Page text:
Concerning Mary

This began as an epic comment on Churchman Kirk’s Mary post, so I figured that my own (albeit raw) post was in order.

Mary is a dream-come-true for me, which, in my pseudo-insecurity makes me question the impulse to embrace her.

As a (shall we say) forceful female, I’ve always resisted attempts to imply “boys are better.”

Not that I persisted long in my childish notion that girls are better, but I stood strongly on the philosophy of (I learned later) the musical Oklahoma! “I ain’t sayin’ I’m no better than anybody else, but I’ll be damned if I ain’t jest as good.”

What’s always been hard for me is not encountering nearly as many men with this attitude.

And so I find the veneration of Mary honorable and a hopeful act, for by acknowledging her place and treating her with respect, I see the value of all women (vicariously) lifted up.

That said, I totally get the hesitancy of adoration (is that the right term, or are the labels restricted to certain individuals?) for Mary.  And Kirk’s post framed it nicely for me when he said,

A Catholic man must be a momma’s boy indeed!

When I hear that term, momma’s boy, I think of my own attachment to my mother, and the difficulty I had “separating.”

In the TV show Burn Notice the main character observes, “People with happy families don’t become spies. A bad childhood is the perfect background for covert ops – you don’t trust anyone, you’re used to getting smacked around, and you never get homesick.”

I wondered a lot about “happy families” in high school.  How does normal separation happen when no one is driving you away?  For me I think I made up problems.  And in doing so I followed a time-test progression of how children see their mothers:

  1. Mommy is amazing! A goddess! None can compare with the giver of all life and sweetness!
  2. Mom’s alright.  Useful to have you around.  OMyGoodness you just saved my LIFE thank you!
  3. My mom is great and definitely better than your mom, but I’ve developed enough social skills not to put it quite that way. Or even to really speak of it much.  I just know.
  4. Mother you’re in the WAY!
  5. Yeah, I know she’s great,but I’m mature enough not to be deluded to thinking she’s *perfect*

In this way MOTHER is a mirror, not only of our developmental stage but just as clearly of ourselves.

At #1 she’s amazing and the best person in the world *because* she is the person in the world most aware of US.

And this doesn’t even have to be on a selfish level. All of us have genuine needs that require a caregiver, and we love much where much has been given.

At #2 we’re more aware of ourselves as individuals. Self-respect increases with our reduced neediness while we continue to derive security from the EverPresence.

At #3 we tie our value to what we are associated with.  By having the best mom we assert our own greatness.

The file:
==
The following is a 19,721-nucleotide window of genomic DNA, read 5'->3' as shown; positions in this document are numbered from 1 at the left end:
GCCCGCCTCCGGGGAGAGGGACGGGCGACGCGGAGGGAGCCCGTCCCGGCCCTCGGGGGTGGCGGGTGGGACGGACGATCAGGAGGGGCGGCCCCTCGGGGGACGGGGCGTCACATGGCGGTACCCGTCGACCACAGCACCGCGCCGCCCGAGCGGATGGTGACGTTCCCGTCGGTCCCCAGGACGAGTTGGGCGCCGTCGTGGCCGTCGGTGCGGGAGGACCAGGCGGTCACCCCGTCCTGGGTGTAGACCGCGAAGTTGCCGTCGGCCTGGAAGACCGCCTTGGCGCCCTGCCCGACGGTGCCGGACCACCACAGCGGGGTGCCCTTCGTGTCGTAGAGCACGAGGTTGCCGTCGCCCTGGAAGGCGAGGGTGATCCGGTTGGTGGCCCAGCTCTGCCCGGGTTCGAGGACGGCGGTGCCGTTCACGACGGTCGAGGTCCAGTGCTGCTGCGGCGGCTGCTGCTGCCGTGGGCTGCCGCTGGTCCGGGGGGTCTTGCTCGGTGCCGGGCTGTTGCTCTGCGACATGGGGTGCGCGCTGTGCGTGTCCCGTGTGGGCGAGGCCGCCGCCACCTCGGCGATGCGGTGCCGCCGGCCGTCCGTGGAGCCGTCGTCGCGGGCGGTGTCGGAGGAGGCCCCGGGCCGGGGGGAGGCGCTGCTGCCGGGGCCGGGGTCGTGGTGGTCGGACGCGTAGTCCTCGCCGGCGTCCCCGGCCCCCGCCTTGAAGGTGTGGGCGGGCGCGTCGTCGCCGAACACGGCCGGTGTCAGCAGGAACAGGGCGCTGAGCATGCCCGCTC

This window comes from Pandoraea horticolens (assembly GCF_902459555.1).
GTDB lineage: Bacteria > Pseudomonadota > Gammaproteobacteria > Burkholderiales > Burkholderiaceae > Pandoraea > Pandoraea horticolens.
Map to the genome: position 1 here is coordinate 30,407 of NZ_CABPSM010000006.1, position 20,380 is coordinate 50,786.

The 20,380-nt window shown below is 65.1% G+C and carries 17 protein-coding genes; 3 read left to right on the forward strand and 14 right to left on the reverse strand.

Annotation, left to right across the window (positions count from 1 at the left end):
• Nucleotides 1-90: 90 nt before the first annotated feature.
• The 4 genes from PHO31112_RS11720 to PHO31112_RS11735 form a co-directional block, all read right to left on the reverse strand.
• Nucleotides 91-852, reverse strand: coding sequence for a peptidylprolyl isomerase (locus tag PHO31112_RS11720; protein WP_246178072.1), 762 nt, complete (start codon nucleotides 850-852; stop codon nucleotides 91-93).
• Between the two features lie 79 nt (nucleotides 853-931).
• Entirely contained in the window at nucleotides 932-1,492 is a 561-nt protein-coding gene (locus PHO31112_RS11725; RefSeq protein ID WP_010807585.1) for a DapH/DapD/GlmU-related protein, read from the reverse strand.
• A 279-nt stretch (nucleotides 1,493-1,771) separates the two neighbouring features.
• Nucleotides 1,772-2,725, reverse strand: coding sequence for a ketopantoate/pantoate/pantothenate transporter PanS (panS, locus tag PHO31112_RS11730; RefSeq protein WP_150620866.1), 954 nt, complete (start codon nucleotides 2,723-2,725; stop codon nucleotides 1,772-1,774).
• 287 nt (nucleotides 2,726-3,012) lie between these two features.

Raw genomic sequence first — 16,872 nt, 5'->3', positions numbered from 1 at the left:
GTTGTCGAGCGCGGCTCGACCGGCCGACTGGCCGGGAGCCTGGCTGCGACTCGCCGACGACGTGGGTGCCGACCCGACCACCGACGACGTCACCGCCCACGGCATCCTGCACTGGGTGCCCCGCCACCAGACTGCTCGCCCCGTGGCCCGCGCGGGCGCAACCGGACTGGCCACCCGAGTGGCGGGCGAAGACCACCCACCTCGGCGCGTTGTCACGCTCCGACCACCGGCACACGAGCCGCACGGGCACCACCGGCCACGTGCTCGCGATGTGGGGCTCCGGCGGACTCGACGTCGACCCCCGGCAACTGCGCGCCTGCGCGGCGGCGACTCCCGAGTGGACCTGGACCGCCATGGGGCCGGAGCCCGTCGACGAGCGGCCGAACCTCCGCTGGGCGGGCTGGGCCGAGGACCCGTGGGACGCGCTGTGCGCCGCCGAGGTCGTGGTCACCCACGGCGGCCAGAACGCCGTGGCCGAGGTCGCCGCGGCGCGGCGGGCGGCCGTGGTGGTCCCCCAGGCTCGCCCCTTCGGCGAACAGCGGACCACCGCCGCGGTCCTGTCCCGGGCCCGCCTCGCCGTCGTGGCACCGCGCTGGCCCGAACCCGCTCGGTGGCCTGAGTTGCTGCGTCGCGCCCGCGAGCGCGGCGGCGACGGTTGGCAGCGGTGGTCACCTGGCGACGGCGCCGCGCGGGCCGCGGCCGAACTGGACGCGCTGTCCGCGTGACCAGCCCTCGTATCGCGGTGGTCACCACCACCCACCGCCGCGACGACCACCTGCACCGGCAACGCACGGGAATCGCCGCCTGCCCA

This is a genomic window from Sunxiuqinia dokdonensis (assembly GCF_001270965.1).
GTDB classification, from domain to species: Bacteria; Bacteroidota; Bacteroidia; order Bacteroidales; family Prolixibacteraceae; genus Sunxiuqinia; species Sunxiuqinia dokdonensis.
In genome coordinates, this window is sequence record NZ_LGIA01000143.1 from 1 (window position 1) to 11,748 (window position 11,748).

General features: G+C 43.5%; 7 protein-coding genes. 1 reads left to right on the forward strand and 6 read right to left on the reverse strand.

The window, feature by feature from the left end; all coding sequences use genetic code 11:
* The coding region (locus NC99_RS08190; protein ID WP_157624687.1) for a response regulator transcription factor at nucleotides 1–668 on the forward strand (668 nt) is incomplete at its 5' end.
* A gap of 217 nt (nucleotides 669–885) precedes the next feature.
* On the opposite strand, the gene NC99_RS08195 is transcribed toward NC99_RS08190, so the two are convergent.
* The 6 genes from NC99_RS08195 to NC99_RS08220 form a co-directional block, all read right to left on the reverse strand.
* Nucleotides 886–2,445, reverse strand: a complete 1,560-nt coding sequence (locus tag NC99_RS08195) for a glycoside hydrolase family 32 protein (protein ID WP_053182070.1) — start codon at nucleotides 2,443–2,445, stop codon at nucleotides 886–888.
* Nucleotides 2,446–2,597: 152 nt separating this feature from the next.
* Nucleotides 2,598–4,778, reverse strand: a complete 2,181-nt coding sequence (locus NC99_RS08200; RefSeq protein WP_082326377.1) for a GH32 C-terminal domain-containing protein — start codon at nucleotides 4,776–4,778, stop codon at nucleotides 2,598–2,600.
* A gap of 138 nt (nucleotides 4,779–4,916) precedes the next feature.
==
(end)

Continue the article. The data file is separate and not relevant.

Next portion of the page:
There is a point where we aren’t talking about ourselves when we’re talking about our mom, but I think that doesn’t come until after #5.

#4 is the stereotypical “independence” stage. We emphasize our value by making ourselves worth more than that which we previously valued most-highly

Even #5 is about us, as we try to show we’re smart enough not to be deluded by “childish” notions of perfection.  Though by now enough veneration has sometimes returned that we must be in frequent contact with our sinful mother to remember her imperfections are that glaring.

In referring to Mary as Our Mother, I don’t believe it’s inappropriate to look at the various ways she’s treated in light of this pattern.

I would argue that most protestants are at levels #4 and #5 with Mary.  I don’t think any of the healthy ones actively dislike or despise her (a disappointing inference I get from some Catholics).  I suggest that the protestants who treat Mary in this way have the same attitude toward the apostles and the Church Fathers; those don’t get better honor simply for being men

Though they will be spoken of more, since it’s their words we study in the scriptures.

Protestants have come face-to-face with their own sinfulness and imperfection in fulfilling the law of Christ, and project their struggles on all humanity.

Personally I can’t see a reason aside from direct teaching to prevent this, so I am in complete sympathy with them.  They are being consistent in the only way they know how.

All that, coming around to say I think I’m currently at #3.

I have this glowing hope that I am more cared-for than I’ve known, and I’m not really sure how to talk about it.  Or to whom.

I expect I’ll learn eventually.  Reading other people’s writings about Mary has been a peaceful beginning.

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One Comment to “Concerning Mary”

  1. Wonderful comment/post! Thank you so much for your praise and for linking back… And you are so right: Mary stands as a pillar of flawless marble, not to be ignored or dismissed as the only one of her kind, but to inspire awe in us at the possibility that lies in all the unfinished stones of the world. The beauty, dignity, and greatness of women is indestructibly bastioned by her nature and example.

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